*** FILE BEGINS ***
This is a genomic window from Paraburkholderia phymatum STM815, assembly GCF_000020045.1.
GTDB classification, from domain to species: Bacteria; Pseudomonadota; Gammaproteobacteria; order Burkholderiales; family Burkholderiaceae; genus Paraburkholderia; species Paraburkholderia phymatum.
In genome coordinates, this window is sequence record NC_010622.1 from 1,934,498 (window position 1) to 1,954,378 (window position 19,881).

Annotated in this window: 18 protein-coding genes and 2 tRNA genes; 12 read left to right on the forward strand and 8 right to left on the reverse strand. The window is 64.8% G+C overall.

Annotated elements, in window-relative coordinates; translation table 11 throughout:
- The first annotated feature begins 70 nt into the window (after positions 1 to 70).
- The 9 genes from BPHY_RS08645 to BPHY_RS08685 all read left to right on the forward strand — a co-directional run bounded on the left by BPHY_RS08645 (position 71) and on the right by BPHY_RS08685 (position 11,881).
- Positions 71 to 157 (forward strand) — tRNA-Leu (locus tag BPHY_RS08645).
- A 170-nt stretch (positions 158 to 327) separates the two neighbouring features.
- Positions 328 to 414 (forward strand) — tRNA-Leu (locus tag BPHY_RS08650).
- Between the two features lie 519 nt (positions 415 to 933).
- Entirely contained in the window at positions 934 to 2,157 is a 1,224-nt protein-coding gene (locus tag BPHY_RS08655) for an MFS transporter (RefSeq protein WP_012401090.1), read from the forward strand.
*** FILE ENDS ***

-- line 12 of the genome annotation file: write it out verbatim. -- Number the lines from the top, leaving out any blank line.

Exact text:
- Entirely contained in the window at positions 934 to 2,157 is a 1,224-nt protein-coding gene (locus tag BPHY_RS08655) for an MFS transporter (RefSeq protein WP_012401090.1), read from the forward strand.